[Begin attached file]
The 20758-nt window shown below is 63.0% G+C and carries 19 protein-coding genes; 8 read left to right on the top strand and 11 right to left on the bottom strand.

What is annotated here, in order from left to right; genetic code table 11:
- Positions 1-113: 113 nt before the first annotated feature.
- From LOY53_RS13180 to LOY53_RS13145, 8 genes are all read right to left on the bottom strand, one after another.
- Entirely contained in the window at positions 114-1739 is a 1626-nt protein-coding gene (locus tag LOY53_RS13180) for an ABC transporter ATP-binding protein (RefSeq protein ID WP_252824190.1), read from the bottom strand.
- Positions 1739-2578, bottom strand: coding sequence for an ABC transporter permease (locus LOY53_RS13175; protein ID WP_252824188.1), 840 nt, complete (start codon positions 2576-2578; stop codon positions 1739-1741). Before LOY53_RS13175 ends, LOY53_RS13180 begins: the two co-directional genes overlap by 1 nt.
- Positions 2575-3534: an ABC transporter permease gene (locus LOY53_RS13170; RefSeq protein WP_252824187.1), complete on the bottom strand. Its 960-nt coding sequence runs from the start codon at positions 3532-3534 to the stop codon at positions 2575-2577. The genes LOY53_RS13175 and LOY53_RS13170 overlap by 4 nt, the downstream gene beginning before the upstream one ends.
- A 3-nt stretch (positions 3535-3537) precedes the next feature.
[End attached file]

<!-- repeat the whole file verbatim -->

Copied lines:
The 20758-nt window shown below is 63.0% G+C and carries 19 protein-coding genes; 8 read left to right on the top strand and 11 right to left on the bottom strand.

What is annotated here, in order from left to right; genetic code table 11:
- Positions 1-113: 113 nt before the first annotated feature.
- From LOY53_RS13180 to LOY53_RS13145, 8 genes are all read right to left on the bottom strand, one after another.
- Entirely contained in the window at positions 114-1739 is a 1626-nt protein-coding gene (locus tag LOY53_RS13180) for an ABC transporter ATP-binding protein (RefSeq protein ID WP_252824190.1), read from the bottom strand.
- Positions 1739-2578, bottom strand: coding sequence for an ABC transporter permease (locus LOY53_RS13175; protein ID WP_252824188.1), 840 nt, complete (start codon positions 2576-2578; stop codon positions 1739-1741). Before LOY53_RS13175 ends, LOY53_RS13180 begins: the two co-directional genes overlap by 1 nt.
- Positions 2575-3534: an ABC transporter permease gene (locus LOY53_RS13170; RefSeq protein WP_252824187.1), complete on the bottom strand. Its 960-nt coding sequence runs from the start codon at positions 3532-3534 to the stop codon at positions 2575-2577. The genes LOY53_RS13175 and LOY53_RS13170 overlap by 4 nt, the downstream gene beginning before the upstream one ends.
- A 3-nt stretch (positions 3535-3537) precedes the next feature.